Thanks for shopping with us.

The big reveal: The man behind the apron is Craig Lemley, digital content coordinator here at the Indy. The Colorado Springs native spent nearly a decade working in grocery stores across the Pikes Peak region before retiring his produce knife for a surprisingly less-stressful media career. Follow him on twitter (@_CraigLemley) or send questions/comments to clemley@csindy.com.


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Saturday, July 5, 2014

The first impression is always the hardest

Posted By on Sat, Jul 5, 2014 at 7:00 AM

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My name is Brenda Carolina Figueroa-Gonzalez. I’m a 25-year-old woman who maintains that life is a fragile bit of luck in a world based on chance, vodka should be a beverage a girl can marry, that we all secretly dress like hipsters and that nobody’s grown a decent tomato since 1963.

I’m from Mexico City and migrated to the United States when I was 12. I graduated from Adams State University in 2012 and now I’m in debt, eating cup-of-noodles while doing nothing with my degree like everybody else in my generation. After returning to the United States, and graduating college, I found myself living in Colorado Springs, a large-ish city surrounded by beautiful mountains and endless craft beer.

I never thought I’d be happy in the Springs, mostly because it never felt big enough. Mexico City was exciting, familiar, and comforting. I remember the mercados (markets) every Sunday, running through the colorful streets and sneaking leftovers for the stray dogs. I thought that was a good deed, but my parents hated it since the strays would end up following us home — I was also a child so what did I know?

Since then, I’ve learned an entirely different language, I adapted to the one-foot-radius bubble of protection that Americans are fond of, and I’ve learned to constantly forgive people for mispronouncing my last name (Fee-guh-ROE-ah). I mean, really? It’s not that difficult.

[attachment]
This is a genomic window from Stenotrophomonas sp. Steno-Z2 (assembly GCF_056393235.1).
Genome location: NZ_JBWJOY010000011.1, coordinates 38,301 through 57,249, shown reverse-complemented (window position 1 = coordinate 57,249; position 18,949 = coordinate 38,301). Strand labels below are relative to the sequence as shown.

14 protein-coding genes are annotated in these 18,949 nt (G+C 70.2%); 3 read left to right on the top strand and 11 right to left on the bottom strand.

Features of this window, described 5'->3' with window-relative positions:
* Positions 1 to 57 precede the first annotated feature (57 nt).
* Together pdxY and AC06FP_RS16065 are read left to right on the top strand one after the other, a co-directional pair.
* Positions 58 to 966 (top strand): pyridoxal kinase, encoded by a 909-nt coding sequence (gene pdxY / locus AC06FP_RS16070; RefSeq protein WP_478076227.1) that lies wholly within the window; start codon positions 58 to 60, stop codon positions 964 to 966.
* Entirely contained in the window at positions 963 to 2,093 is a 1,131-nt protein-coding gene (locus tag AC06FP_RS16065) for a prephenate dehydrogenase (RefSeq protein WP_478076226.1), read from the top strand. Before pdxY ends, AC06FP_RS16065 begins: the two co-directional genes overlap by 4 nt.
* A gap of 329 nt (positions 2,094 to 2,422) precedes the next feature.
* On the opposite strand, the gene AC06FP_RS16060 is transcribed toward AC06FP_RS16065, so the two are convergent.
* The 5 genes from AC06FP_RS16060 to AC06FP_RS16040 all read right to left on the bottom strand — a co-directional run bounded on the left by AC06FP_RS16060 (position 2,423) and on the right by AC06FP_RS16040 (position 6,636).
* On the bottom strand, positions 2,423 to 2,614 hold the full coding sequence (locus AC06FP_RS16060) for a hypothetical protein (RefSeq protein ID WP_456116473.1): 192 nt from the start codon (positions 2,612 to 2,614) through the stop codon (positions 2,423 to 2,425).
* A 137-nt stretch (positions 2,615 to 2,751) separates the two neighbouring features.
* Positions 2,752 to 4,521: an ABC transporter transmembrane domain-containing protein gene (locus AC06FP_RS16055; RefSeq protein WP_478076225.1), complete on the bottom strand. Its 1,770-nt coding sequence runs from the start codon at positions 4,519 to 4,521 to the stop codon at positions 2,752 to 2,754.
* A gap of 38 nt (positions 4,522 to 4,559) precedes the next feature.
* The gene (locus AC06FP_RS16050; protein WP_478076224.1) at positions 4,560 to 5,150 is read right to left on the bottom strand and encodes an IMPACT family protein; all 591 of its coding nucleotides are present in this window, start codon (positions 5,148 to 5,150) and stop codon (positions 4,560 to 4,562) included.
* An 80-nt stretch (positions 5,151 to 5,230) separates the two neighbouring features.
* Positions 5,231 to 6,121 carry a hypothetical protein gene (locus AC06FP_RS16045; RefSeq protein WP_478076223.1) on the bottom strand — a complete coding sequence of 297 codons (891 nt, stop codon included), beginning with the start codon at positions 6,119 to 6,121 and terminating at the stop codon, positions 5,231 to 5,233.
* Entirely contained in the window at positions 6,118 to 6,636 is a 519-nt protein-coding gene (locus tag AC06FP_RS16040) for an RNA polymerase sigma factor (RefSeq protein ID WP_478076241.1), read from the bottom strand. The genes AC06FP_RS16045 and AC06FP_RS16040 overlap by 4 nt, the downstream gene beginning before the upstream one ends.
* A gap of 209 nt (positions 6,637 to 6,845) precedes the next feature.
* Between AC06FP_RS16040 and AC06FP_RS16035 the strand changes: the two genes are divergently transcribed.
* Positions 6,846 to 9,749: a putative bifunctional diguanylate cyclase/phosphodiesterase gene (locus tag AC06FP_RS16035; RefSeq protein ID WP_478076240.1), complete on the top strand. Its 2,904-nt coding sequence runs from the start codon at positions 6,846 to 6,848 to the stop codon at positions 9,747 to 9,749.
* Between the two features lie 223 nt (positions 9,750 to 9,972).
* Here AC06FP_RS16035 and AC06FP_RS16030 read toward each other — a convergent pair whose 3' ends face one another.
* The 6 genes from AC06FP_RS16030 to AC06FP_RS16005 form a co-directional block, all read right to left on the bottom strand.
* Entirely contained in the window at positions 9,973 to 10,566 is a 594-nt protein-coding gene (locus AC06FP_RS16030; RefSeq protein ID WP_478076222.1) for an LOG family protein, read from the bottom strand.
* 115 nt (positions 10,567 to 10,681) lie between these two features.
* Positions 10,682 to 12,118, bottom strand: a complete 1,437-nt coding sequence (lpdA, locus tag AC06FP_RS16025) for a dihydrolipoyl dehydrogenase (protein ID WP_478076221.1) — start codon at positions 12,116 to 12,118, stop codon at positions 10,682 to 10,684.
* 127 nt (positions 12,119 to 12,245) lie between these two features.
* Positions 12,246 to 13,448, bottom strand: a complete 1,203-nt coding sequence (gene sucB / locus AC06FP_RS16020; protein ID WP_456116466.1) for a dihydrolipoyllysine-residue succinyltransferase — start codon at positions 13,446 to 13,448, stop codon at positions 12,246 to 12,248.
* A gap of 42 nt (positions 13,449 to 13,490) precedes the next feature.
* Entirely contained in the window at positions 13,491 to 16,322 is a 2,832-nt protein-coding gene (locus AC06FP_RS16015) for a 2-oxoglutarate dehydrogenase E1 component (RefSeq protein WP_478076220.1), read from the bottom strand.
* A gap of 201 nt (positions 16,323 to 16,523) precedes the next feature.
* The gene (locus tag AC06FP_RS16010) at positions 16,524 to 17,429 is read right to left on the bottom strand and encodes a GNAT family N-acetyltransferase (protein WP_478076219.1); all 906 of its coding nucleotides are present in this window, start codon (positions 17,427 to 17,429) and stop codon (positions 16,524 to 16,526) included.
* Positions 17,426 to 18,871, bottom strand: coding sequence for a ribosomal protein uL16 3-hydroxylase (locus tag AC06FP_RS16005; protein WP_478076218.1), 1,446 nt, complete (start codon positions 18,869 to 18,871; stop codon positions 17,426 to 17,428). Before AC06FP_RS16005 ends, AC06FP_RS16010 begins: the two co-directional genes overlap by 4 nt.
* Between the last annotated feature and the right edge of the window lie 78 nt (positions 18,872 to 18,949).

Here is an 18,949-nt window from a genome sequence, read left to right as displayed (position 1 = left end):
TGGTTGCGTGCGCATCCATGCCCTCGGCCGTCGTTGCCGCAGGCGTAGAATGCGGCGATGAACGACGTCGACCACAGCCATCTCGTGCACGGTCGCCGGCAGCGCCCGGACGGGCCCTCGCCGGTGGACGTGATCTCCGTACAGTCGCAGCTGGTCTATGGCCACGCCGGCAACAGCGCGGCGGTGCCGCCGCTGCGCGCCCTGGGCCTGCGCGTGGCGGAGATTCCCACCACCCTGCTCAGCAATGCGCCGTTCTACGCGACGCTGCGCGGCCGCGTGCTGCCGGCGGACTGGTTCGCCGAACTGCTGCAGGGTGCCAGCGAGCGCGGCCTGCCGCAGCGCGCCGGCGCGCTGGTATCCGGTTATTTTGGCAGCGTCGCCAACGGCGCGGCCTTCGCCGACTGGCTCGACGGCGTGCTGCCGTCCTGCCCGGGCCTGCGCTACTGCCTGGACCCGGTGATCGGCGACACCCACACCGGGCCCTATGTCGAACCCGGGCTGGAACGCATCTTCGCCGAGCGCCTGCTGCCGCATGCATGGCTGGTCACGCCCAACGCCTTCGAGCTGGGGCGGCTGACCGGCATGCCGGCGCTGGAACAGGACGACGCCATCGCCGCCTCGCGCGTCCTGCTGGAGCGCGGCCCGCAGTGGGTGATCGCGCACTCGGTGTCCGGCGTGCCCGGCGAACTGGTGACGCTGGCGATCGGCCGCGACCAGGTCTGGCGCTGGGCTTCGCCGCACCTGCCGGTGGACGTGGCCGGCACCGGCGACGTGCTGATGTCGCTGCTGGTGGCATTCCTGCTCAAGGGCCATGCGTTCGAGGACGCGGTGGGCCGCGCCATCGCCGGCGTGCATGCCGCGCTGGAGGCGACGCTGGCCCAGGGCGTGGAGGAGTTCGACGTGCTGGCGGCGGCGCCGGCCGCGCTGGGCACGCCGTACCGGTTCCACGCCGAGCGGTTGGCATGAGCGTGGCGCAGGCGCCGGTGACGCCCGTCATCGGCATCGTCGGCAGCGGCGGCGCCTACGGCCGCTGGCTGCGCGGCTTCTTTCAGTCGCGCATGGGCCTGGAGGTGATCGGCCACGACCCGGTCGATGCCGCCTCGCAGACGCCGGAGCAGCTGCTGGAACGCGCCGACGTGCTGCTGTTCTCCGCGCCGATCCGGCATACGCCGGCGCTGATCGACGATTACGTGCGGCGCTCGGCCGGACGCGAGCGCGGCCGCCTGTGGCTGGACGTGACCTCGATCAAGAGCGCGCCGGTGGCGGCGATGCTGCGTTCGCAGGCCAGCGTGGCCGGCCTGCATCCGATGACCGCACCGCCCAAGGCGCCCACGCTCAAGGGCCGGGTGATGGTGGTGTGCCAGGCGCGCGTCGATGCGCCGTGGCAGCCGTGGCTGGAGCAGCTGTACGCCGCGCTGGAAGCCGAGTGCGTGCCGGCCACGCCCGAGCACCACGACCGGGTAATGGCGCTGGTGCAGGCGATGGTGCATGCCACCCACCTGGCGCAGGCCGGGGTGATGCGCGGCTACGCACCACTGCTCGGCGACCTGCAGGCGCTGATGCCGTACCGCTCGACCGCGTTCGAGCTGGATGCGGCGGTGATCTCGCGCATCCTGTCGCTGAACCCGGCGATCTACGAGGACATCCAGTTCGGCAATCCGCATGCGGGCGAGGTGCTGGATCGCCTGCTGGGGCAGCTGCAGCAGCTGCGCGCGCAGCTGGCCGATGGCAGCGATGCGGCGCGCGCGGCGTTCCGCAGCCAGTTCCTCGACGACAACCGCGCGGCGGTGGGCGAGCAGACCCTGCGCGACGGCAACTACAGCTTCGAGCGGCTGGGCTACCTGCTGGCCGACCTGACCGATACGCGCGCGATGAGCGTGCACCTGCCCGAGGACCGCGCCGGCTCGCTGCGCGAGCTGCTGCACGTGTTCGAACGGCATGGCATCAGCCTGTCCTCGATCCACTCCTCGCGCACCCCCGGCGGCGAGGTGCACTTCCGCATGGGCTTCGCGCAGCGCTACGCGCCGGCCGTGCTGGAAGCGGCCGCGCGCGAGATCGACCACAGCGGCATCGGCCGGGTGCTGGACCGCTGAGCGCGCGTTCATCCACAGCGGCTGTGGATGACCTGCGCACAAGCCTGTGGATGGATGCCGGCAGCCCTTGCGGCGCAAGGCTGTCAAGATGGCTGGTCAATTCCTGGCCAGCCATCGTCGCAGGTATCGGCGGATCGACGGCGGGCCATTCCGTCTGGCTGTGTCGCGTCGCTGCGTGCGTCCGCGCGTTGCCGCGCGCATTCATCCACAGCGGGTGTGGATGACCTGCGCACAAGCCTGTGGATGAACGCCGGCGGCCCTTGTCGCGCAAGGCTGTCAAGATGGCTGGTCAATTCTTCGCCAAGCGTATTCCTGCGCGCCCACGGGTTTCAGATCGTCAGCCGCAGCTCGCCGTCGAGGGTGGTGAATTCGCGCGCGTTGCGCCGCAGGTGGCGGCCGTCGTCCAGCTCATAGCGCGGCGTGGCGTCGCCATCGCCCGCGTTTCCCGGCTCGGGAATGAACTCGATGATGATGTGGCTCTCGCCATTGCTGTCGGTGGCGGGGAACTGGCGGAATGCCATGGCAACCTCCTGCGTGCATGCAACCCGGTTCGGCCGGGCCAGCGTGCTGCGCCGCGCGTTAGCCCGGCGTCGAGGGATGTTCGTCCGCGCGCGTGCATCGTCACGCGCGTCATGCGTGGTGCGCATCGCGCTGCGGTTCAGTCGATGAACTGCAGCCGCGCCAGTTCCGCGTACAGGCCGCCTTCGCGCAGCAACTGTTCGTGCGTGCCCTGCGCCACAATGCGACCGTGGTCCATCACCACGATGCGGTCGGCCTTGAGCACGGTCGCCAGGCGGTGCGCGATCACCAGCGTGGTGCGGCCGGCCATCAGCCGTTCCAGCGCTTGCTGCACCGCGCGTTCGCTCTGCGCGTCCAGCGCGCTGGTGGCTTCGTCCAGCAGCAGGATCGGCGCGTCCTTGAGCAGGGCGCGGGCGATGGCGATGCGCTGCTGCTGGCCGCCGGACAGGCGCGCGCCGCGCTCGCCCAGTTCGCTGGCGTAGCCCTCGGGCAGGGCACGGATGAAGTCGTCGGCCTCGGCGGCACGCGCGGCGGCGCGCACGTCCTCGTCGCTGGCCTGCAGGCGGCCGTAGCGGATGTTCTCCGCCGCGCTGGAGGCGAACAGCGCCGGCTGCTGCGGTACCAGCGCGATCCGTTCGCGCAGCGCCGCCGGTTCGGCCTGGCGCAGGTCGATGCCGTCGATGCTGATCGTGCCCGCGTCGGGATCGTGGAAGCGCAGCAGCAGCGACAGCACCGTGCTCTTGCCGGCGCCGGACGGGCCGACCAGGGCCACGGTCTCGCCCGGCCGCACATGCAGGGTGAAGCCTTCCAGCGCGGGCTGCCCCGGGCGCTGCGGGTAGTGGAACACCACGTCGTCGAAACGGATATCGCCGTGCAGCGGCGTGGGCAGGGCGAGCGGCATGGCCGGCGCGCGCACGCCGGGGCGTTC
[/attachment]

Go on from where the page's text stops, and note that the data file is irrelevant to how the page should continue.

I’ve spent the best years of my life growing out my bangs, searching for a good bra and finding ways of traveling around the world. The bangs came and went, and I have Zooey Deschanel to blame for setting unattainable standards for women. (C’mon Zooey, there is no way the average gal can have those perfect bangs every single time.) To this day, I repeat the mantra: “I’d have to marry a hairdresser to have bangs like that every day” while watching "New Girl" — ugh. Bang envy is the worst.

I use to think the world wasn't that complicated; just add water and live. Then, along came Diet Coke, Channing Tatum and the cancellation of "Pushing Daisies" and "Firefly" and I guess I just had to grow up. I’ve learned the hard lesson of not becoming too attached to any TV show you love; it will undoubtedly be canceled or somehow “improved upon,” much to its detriment.

After everything I’ve been through, all the experiences I’ve had, and all the wonderful people I’ve met, I don’t think I could adapt to living in a metropolitan city outside of the United States again. Don’t get me wrong, I absolutely adore my culture and country and encourage everyone to visit and experience it, but let’s be honest, no one takes Mexico very seriously. It’s either seen as an overwhelming, polluted and dangerous country or a touristy party land, ideal for spring break or bachelorette parties (yuck). Many would be surprised to discover a truly beautiful country. Mexico City itself is relatively easy to navigate, with lots of museums and neighborhoods worth exploring, and offers amazing food at all levels from the endless street food to world-class restaurants.

As a Mexican-American who is a little bit more Mexican on some days, and slightly more American on others, I hope we’re able to find some common ground. I, like many of you, am not defined by just one aspect, such as race or where you are born. I’ll tell you why the Internet makes me insecure about my eyebrows, how overrated those twenty-something lists actually are and fill you in on my personal vendetta for the word “chica.” (Yeah, some A+ topics here.)

Am I a proud Latina? You bet! I’ve embraced my heritage and language, but that’s not all there is to me, it’s just a shade in the color-pencil portrait of my life.

So, let’s get acquainted and have some fun.


Brenda Figueroa-Gonzalez returned to Colorado Springs after graduating from Adams State University with her Bachelors in Mass Communications and is usually roaming the Internet, and often found downtown. Follow on twitter @loveliestladyyy, chronicling random thoughts on TV shows or cute animals and her crossing into the deep underbelly of food, fashion and craft beer.